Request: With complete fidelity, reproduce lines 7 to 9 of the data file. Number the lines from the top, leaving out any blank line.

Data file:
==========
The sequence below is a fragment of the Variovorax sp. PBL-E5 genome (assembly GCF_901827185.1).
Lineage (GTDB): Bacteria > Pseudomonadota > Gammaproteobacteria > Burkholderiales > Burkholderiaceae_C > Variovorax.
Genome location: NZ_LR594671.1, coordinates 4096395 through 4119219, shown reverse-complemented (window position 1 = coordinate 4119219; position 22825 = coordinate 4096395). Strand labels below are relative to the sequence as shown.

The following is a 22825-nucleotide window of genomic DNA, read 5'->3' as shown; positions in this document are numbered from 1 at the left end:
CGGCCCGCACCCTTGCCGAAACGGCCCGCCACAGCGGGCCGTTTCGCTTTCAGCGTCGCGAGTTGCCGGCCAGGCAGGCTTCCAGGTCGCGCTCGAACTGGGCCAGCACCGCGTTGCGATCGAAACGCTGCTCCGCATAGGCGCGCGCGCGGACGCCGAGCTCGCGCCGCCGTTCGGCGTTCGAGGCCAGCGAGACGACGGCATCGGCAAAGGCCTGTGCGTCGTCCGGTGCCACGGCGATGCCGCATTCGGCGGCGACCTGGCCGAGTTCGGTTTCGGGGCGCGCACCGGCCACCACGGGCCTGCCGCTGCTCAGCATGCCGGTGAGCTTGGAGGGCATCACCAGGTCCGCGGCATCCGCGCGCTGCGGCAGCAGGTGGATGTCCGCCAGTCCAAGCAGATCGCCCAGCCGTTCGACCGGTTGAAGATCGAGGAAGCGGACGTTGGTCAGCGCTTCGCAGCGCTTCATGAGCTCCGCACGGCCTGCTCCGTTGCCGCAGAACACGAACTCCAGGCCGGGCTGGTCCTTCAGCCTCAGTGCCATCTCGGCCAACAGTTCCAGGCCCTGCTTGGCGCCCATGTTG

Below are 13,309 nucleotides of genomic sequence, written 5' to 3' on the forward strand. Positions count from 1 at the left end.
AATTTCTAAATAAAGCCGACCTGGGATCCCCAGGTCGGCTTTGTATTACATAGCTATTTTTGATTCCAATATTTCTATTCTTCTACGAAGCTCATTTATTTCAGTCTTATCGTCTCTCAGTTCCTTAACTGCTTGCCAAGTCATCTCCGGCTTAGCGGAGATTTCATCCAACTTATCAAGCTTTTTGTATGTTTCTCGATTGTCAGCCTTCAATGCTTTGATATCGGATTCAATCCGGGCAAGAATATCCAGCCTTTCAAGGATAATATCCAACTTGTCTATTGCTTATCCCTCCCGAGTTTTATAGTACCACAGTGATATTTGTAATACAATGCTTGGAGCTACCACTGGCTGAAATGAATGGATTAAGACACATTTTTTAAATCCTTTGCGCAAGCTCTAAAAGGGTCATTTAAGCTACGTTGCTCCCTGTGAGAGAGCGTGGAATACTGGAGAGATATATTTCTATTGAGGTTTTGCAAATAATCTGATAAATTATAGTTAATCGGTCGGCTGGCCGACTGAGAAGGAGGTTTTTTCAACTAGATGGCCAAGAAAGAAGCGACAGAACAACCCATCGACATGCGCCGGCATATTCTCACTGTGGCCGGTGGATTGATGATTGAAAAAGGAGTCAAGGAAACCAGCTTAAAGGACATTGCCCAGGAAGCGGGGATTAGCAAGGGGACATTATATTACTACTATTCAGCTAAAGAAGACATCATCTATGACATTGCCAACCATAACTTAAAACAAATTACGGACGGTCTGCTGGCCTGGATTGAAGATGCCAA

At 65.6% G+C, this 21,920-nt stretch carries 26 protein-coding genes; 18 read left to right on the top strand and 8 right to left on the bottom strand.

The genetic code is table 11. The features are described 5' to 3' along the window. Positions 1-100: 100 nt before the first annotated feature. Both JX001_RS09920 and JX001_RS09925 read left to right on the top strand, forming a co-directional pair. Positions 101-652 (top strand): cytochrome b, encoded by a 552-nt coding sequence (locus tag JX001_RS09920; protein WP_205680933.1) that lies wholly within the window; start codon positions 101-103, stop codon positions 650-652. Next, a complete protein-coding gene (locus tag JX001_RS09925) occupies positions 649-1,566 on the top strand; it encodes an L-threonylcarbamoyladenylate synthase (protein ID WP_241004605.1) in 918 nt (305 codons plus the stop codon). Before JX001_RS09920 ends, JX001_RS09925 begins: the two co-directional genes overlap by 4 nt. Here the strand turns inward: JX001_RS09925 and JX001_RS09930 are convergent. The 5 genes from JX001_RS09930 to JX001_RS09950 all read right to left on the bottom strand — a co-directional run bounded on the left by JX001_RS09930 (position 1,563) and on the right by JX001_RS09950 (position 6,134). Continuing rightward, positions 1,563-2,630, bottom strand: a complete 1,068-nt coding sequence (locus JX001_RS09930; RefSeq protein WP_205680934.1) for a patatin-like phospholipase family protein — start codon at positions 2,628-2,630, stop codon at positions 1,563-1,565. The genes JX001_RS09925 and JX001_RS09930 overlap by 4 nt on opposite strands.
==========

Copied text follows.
AATTTCTAAATAAAGCCGACCTGGGATCCCCAGGTCGGCTTTGTATTACATAGCTATTTTTGATTCCAATATTTCTATTCTTCTACGAAGCTCATTTATTTCAGTCTTATCGTCTCTCAGTTCCTTAACTGCTTGCCAAGTCATCTCCGGCTTAGCGGAGATTTCATCCAACTTATCAAGCTTTTTGTATGTTTCTCGATTGTCAGCCTTCAATGCTTTGATATCGGATTCAATCCGGGCAAGAATATCCAGCCTTTCAAGGATAATATCCAACTTGTCTATTGCTTATCCCTCCCGAGTTTTATAGTACCACAGTGATATTTGTAATACAATGCTTGGAGCTACCACTGGCTGAAATGAATGGATTAAGACACATTTTTTAAATCCTTTGCGCAAGCTCTAAAAGGGTCATTTAAGCTACGTTGCTCCCTGTGAGAGAGCGTGGAATACTGGAGAGATATATTTCTATTGAGGTTTTGCAAATAATCTGATAAATTATAGTTAATCGGTCGGCTGGCCGACTGAGAAGGAGGTTTTTTCAACTAGATGGCCAAGAAAGAAGCGACAGAACAACCCATCGACATGCGCCGGCATATTCTCACTGTGGCCGGTGGATTGATGATTGAAAAAGGAGTCAAGGAAACCAGCTTAAAGGACATTGCCCAGGAAGCGGGGATTAGCAAGGGGACATTATATTACTACTATTCAGCTAAAGAAGACATCATCTATGACATTGCCAACCATAACTTAAAACAAATTACGGACGGTCTGCTGGCCTGGATTGAAGATGCCAA

At 65.6% G+C, this 21,920-nt stretch carries 26 protein-coding genes; 18 read left to right on the top strand and 8 right to left on the bottom strand.

The genetic code is table 11. The features are described 5' to 3' along the window. Positions 1-100: 100 nt before the first annotated feature. Both JX001_RS09920 and JX001_RS09925 read left to right on the top strand, forming a co-directional pair. Positions 101-652 (top strand): cytochrome b, encoded by a 552-nt coding sequence (locus tag JX001_RS09920; protein WP_205680933.1) that lies wholly within the window; start codon positions 101-103, stop codon positions 650-652. Next, a complete protein-coding gene (locus tag JX001_RS09925) occupies positions 649-1,566 on the top strand; it encodes an L-threonylcarbamoyladenylate synthase (protein ID WP_241004605.1) in 918 nt (305 codons plus the stop codon). Before JX001_RS09920 ends, JX001_RS09925 begins: the two co-directional genes overlap by 4 nt. Here the strand turns inward: JX001_RS09925 and JX001_RS09930 are convergent. The 5 genes from JX001_RS09930 to JX001_RS09950 all read right to left on the bottom strand — a co-directional run bounded on the left by JX001_RS09930 (position 1,563) and on the right by JX001_RS09950 (position 6,134). Continuing rightward, positions 1,563-2,630, bottom strand: a complete 1,068-nt coding sequence (locus JX001_RS09930; RefSeq protein WP_205680934.1) for a patatin-like phospholipase family protein — start codon at positions 2,628-2,630, stop codon at positions 1,563-1,565. The genes JX001_RS09925 and JX001_RS09930 overlap by 4 nt on opposite strands.